Staff Interview

September 2014

Staff Interview: Toko Miyagi

With a career including unconventional professions such as life sciences researcher, Toko Miyagi now works as an interpretation coordinator - or, in other words, acts as a mediator between clients and interpreters - at Arc Communications.
Here is the key to Arc Communications' interpretation success and the reasons why we have many repeat customers.

Toko Miyagi's Career: From a Scientific Educational Background to Interpretation Coordination

− You come from a scientific background, what was the tangent point with English?

I always had an interest for the English language. And I was equally interested in life sciences, so I decided to major in that discipline at ICU (International Christian University). I chose this institution because it would allow me to concurrently study English and life sciences.

− Thus striking two birds with one stone.

Exactly. At the university, I used to analyze the DNA of viruses. Then, I went to graduate school at The University of Tokyo, and later worked at a research institute established by a semiconductor manufacturer. Research was fun, but I had to quit to home-nurse my parents. So, I found a new balance between house caring and studying coaching.

− That is quite a change of field, I must say.

When I was doing coaching, I got to meet Arc Communications CEO, Mariko Ohsato, at a school reunion. After that, I would give her some work advice from time to time, and through this connection I joined Arc.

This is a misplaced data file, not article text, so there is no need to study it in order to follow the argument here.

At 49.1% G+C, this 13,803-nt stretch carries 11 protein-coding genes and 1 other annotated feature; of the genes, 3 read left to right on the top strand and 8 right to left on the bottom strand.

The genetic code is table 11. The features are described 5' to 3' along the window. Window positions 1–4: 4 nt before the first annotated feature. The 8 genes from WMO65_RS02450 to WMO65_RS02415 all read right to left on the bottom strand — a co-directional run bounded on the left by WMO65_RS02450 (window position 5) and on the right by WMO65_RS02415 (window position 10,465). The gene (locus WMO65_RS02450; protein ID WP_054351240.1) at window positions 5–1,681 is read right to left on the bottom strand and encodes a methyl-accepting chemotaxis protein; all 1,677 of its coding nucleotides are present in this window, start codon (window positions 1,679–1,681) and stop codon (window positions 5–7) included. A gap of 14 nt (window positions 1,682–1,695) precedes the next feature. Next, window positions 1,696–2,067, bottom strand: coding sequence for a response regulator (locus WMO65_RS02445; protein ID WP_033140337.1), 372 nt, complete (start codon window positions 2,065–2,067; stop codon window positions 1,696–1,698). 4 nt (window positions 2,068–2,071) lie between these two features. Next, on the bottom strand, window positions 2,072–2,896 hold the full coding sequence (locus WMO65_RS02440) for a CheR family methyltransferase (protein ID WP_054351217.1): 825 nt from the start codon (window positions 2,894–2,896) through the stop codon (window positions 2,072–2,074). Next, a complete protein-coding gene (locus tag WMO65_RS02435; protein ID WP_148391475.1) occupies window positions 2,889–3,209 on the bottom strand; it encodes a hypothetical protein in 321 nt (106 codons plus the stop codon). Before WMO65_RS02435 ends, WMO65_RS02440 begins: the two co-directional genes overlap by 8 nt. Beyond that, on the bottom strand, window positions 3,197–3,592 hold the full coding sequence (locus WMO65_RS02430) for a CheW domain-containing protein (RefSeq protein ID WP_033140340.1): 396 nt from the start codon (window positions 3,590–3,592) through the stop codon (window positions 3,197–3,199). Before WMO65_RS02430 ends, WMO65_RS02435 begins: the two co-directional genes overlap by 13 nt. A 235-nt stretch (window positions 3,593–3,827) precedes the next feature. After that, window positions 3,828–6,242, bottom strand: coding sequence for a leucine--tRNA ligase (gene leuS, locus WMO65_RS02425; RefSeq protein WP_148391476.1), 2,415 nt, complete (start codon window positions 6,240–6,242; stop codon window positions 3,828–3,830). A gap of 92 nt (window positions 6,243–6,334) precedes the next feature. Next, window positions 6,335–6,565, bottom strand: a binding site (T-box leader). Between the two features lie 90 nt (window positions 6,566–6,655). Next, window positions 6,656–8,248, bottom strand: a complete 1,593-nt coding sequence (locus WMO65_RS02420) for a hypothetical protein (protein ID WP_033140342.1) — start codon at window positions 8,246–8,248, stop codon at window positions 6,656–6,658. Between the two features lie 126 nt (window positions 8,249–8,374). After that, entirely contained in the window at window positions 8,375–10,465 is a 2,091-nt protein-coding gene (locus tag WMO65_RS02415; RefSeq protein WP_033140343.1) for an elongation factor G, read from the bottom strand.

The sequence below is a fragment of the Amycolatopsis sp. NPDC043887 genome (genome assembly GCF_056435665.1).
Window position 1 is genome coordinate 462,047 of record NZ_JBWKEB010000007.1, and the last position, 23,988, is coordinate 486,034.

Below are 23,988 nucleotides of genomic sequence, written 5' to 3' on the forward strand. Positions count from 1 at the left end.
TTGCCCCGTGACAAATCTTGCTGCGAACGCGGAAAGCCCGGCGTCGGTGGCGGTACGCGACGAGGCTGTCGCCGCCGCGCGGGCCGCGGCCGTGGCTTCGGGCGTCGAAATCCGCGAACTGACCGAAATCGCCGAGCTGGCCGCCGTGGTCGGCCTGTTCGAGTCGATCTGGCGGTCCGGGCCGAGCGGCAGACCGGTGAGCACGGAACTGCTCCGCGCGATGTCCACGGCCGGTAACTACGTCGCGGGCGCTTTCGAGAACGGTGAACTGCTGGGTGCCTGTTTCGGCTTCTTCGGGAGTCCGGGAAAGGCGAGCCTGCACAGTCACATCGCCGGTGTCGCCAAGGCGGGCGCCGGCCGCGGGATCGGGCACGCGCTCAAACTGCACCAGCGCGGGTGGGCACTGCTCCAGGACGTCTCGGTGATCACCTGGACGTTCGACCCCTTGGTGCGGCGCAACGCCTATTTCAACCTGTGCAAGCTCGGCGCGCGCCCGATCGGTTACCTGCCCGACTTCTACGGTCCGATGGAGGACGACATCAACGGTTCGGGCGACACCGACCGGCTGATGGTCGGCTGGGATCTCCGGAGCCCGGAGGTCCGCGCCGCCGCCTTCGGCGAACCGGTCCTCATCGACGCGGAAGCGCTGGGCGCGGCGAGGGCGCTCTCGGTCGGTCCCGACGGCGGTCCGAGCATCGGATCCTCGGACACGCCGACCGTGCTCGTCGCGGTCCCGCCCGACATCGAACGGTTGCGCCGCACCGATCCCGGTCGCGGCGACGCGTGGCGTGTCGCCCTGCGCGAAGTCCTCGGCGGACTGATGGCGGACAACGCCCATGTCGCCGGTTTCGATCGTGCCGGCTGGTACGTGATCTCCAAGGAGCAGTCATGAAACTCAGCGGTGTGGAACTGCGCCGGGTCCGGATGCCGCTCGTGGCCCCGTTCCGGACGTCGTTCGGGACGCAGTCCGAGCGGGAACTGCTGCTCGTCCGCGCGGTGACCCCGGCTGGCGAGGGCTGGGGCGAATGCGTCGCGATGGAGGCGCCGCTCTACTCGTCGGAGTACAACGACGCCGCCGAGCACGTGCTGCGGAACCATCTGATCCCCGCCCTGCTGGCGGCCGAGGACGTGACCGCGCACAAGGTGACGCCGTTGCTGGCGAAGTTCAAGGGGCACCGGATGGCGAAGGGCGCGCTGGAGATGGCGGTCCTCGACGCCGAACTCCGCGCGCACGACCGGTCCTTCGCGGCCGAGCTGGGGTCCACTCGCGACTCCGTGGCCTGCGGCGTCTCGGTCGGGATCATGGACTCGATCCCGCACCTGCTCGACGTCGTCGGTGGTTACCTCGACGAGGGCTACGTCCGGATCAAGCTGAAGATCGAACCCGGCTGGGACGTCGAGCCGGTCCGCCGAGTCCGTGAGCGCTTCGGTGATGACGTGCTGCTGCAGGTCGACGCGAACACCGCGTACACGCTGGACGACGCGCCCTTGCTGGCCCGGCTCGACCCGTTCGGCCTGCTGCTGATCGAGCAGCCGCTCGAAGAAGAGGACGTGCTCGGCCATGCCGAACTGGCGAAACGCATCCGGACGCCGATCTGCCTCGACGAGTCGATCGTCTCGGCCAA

The Work of an Interpretation Coordinator in a Nutshell: Connecting Customers and Interpreters

− What does an interpretation coordinator do exactly?

At Arc, we provide our B to B interpretation services mainly in the fields of IT, technology, finance, medical areas, etc. Depending on a certain number of factors, the skills that are required from an interpreter may be dramatically different: where is the meeting taking place, what kind of contents? So, planning and finding the best match for a specific project is the coordinator's mission.
Sometimes, in addition to the preparatory work, I also go on location. That is because, after having prepared beforehand the documents and relevant documentation provided by the customer, it's important to attend to some of the changes that may occur on the day of the event. I try to maintain an environment which allows for the interpreters to perform at their best, avoid being under-documented, and give chocolates to interpreters, etc. (Laughs)

− This must be especially important for highly technical fields, I imagine.

Basic and practical knowledge and understanding of each business field is required. Since these are highly specialized fields, a same word can have completely different meanings from one field to another.
Likewise, some interpreters are more comfortable with specialized interpretations whereas others prefer working on general business fields involving only a limited level of specialization. In order to bring out the best performance out of an interpreter, it is crucial to assign them to projects that require them to work in an area they are familiar with.

− This means you have to select the most suited interpreter for the job?

Of course, that is important, too. But, I believe it is essential to set up the optimal working environment for both the customer and the interpreter. For instance, if you take the customer's point of view, sometimes they would rather not give too much information in advance so as to avoid leakages. On the other hand, interpreters need as much data as possible in order to prepare and be able to provide the best possible performance. So, that way, you have to take everybody's feelings and opinions into consideration to be able to aim for the best interpretation work.